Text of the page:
Sunday, December 31, 2006

And that's it for 2006...

Many of my birding experiences from 2006 will be fondly remembered. By far the most exciting was seeing, hearing and photographing Kirtland's Warblers in Wisconsin. The habitat was perfect, the weather was absolutely gorgeous and I was with great birding friends to share in the experience. These birds were kept off the listserv, but they were not a secret.

My Wisconsin year totals have decreased for the second consecutive year. I'm finishing with 263 year birds (down from 271 in 2005). For the first time since I've kept a year list, I missed Olive-sided Flycatcher and Common Redpoll. I joked with Nolan Pope late last spring that if he wanted to see an Olive-sided Flycatcher that he better not bird with me. The following day he went to another birding spot and found one. I figured I still had a good chance of finding one during fall migration, but nope.

My new birds for 2006 were:

Glossy Ibis
Sharp-tailed Grouse
King Rail
Long-tailed Jaeger
Pomarine Jaeger
Little Gull
Kirtland's Warbler

Though I got quite a few nice bird pictures in 2006, I digiscoped far less. The longer I do this photography thing, the easier it is to recognize days I should stay home. One of my favorite photographs from 2006 is this Lark Sparrow from Spring Green Prairie - a perfect stakeout in great light. I figured one of the sparrows would return to a particular fence post, so I used the little shelter at the trailhead as a blind and waited.

My other favorite digiscoped bird image is this male Yellow Warbler taken at Governor Nelson's State Park in May. I walked up Woodland Trail and found the male and a female just to my left. I knelt down on the trail and captured the partially concealed female with the first exposure and the male popped out on a tall perch for the very next shot - two birds, two exposures. Most likely nesting (or nest building) birds, so I left them in a hurry.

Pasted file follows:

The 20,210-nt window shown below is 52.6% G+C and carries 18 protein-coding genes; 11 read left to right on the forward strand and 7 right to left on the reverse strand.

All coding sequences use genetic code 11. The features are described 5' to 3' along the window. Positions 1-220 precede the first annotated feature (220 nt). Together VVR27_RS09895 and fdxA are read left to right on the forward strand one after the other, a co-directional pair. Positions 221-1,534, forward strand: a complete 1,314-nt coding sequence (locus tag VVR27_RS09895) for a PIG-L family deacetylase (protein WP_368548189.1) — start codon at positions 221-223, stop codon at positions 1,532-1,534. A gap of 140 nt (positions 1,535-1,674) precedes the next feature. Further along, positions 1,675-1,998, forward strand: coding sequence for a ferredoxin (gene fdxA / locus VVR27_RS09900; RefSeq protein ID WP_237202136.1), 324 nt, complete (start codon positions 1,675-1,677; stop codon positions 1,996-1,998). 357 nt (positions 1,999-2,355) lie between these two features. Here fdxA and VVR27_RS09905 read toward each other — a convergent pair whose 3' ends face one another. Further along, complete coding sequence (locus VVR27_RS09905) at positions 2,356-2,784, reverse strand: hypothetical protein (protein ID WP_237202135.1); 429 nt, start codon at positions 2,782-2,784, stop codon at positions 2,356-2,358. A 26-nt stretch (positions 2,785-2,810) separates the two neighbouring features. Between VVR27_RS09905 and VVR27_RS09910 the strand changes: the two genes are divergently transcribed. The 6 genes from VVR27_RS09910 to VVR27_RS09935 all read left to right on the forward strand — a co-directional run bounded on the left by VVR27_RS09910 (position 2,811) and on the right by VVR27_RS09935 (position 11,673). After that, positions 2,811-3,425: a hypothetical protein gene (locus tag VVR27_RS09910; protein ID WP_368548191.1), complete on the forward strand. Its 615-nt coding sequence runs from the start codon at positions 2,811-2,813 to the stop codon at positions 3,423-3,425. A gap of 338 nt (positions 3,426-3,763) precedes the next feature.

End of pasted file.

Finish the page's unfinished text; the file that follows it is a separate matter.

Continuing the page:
This past year I took more time to learn wildflowers and have started a pretty decent collection of photographs of them. Like birding, one of the best ways to learn them is to have an expert along, right Sylvia? Spring isn't so far off and it won't be long and the three of us, Dottie, will be walking the stream corridor of Pheasant Branch looking for that Black-throated Blue and Hooded Warbler.

Souls of Nature

I am eyes fixed upon stars
And know how unattainable they are
I am footsteps in wet leaves
And realize I'm already a part of the heavens
I'm the object that small, dark eyes look upon
I'm that which they fly from
But I'm the hand that reaches out
And would try to save them should they fall
Smiling at the corners from a spring song
I am their unknown hope cheering them on
I am ears filtering out the noise
Listen to dialogue unchanged over a millenium
I am the eyes that gaze upon this landscape
Trying to imagine what has passed
I am a heart the pounds to my explorers gait
And lungs that fill with brisk morning air
I am a body slowly aging
A soul of nature narrating my time
A mind that knows no matter how it ends
It will have been all too brief
Sharing nature's glory with my friends

Happy New Year - see you in 2007!

All images © 2006 Mike McDowell

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